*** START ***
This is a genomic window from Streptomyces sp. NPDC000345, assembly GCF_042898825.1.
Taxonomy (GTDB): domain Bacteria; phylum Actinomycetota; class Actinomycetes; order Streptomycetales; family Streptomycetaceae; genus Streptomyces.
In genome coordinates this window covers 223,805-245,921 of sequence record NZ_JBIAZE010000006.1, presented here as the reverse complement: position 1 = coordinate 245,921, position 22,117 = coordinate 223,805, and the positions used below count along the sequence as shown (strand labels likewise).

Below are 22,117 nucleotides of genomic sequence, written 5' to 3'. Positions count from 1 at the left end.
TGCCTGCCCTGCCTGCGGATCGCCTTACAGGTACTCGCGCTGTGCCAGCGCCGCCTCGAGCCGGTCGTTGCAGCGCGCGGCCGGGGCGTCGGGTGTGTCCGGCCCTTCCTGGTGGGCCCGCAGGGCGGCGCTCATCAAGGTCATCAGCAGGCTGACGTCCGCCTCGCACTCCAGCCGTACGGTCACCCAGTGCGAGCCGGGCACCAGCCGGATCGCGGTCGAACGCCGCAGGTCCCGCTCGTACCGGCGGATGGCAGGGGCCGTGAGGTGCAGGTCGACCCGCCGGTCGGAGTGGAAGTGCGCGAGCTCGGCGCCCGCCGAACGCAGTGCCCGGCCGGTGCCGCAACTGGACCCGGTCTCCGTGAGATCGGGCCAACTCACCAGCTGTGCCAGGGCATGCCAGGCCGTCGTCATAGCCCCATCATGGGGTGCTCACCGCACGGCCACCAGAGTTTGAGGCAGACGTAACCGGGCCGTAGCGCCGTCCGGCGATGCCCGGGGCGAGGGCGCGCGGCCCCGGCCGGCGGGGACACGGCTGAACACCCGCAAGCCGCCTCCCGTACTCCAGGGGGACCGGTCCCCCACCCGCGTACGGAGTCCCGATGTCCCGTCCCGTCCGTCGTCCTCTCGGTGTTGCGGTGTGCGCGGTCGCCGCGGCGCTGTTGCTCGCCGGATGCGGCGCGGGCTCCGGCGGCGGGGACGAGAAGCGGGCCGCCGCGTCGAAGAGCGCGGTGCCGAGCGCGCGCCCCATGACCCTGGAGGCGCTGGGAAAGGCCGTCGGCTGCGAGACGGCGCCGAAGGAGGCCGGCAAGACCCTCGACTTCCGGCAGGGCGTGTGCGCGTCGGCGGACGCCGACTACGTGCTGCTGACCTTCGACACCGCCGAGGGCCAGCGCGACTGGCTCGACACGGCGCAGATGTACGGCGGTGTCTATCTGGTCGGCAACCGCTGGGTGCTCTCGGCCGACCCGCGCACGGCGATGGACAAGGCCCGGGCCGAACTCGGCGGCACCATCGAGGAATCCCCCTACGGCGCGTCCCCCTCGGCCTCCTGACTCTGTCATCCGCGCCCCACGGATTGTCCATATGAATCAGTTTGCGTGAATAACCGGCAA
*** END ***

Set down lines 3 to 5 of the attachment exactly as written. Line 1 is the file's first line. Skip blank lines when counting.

In genome coordinates this window covers 223,805-245,921 of sequence record NZ_JBIAZE010000006.1, presented here as the reverse complement: position 1 = coordinate 245,921, position 22,117 = coordinate 223,805, and the positions used below count along the sequence as shown (strand labels likewise).

Below are 22,117 nucleotides of genomic sequence, written 5' to 3'. Positions count from 1 at the left end.
TGCCTGCCCTGCCTGCGGATCGCCTTACAGGTACTCGCGCTGTGCCAGCGCCGCCTCGAGCCGGTCGTTGCAGCGCGCGGCCGGGGCGTCGGGTGTGTCCGGCCCTTCCTGGTGGGCCCGCAGGGCGGCGCTCATCAAGGTCATCAGCAGGCTGACGTCCGCCTCGCACTCCAGCCGTACGGTCACCCAGTGCGAGCCGGGCACCAGCCGGATCGCGGTCGAACGCCGCAGGTCCCGCTCGTACCGGCGGATGGCAGGGGCCGTGAGGTGCAGGTCGACCCGCCGGTCGGAGTGGAAGTGCGCGAGCTCGGCGCCCGCCGAACGCAGTGCCCGGCCGGTGCCGCAACTGGACCCGGTCTCCGTGAGATCGGGCCAACTCACCAGCTGTGCCAGGGCATGCCAGGCCGTCGTCATAGCCCCATCATGGGGTGCTCACCGCACGGCCACCAGAGTTTGAGGCAGACGTAACCGGGCCGTAGCGCCGTCCGGCGATGCCCGGGGCGAGGGCGCGCGGCCCCGGCCGGCGGGGACACGGCTGAACACCCGCAAGCCGCCTCCCGTACTCCAGGGGGACCGGTCCCCCACCCGCGTACGGAGTCCCGATGTCCCGTCCCGTCCGTCGTCCTCTCGGTGTTGCGGTGTGCGCGGTCGCCGCGGCGCTGTTGCTCGCCGGATGCGGCGCGGGCTCCGGCGGCGGGGACGAGAAGCGGGCCGCCGCGTCGAAGAGCGCGGTGCCGAGCGCGCGCCCCATGACCCTGGAGGCGCTGGGAAAGGCCGTCGGCTGCGAGACGGCGCCGAAGGAGGCCGGCAAGACCCTCGACTTCCGGCAGGGCGTGTGCGCGTCGGCGGACGCCGACTACGTGCTGCTGACCTTCGACACCGCCGAGGGCCAGCGCGACTGGCTCGACACGGCGCAGATGTACGGCGGTGTCTATCTGGTCGGCAACCGCTGGGTGCTCTCGGCCGACCCGCGCACGGCGATGGACAAGGCCCGGGCCGAACTCGGCGGCACCATCGAGGAATCCCCCTACGGCGCGTCCCCCTCGGCCTCCTGACTCTGTCATCCGCGCCCCACGGATTGTCCATATGAATCAGTTTGCGTGAATAACCGGCAA